The words some, sum sound the same but have different meanings and spellings. Why do some, sum sound the same even though they are completely different words?
The answer is simple: some, sum are homophones of the English language.
Being an unspecified number or quantity: Some people came into the room. Would you like some sugar?
Being a portion or an unspecified number or quantity of a whole or group: He likes some modern sculpture but not all.
Being a considerable number or quantity: She has been directing films for some years now.
Unknown or unspecified by name: Some man called.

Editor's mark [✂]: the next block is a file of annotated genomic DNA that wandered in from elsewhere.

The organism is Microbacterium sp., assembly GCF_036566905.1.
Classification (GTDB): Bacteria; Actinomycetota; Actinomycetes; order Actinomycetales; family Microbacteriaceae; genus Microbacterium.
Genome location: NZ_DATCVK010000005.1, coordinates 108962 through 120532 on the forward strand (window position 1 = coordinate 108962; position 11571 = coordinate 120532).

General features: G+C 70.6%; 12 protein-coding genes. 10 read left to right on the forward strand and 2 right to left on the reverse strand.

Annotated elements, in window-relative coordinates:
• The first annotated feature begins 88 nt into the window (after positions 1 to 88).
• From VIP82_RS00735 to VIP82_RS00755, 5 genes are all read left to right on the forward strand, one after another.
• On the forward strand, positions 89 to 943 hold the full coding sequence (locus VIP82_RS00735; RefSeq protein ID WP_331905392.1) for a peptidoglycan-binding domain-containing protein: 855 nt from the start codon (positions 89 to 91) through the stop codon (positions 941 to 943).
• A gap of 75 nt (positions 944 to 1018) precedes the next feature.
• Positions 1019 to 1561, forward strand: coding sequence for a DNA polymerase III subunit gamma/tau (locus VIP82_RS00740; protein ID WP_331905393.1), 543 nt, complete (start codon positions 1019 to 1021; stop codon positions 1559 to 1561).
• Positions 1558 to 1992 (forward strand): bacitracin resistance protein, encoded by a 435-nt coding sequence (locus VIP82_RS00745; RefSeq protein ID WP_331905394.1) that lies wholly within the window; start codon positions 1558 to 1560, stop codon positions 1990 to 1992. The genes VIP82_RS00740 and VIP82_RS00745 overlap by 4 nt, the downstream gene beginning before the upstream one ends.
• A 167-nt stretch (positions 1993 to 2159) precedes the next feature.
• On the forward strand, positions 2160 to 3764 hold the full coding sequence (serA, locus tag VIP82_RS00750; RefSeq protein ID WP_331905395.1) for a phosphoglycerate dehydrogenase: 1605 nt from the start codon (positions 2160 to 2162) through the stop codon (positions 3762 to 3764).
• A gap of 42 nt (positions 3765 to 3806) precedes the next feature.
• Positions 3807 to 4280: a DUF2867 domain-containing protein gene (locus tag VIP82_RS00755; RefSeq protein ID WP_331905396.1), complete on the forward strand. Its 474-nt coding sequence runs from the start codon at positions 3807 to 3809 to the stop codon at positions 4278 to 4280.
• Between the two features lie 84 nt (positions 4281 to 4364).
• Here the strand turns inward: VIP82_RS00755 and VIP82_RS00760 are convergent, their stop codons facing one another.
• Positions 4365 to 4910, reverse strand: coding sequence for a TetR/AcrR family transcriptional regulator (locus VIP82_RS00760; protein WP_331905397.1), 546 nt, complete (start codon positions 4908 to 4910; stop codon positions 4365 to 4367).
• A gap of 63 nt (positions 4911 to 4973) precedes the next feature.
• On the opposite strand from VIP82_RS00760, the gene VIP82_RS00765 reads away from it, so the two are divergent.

Mathematics An amount obtained as a result of adding numbers.
Mathematics An arithmetic problem: a child good at sums.
The whole amount, quantity, or number; an aggregate: the sum of the team's combined experience.
An amount of money: paid an enormous sum.
Definitions from The American Heritage® Dictionary of the English Language, 4th Edition and Wordnik.
Homophones (literally "same sound") are usually defined as words that share the same pronunciation, regardless of how they are spelled.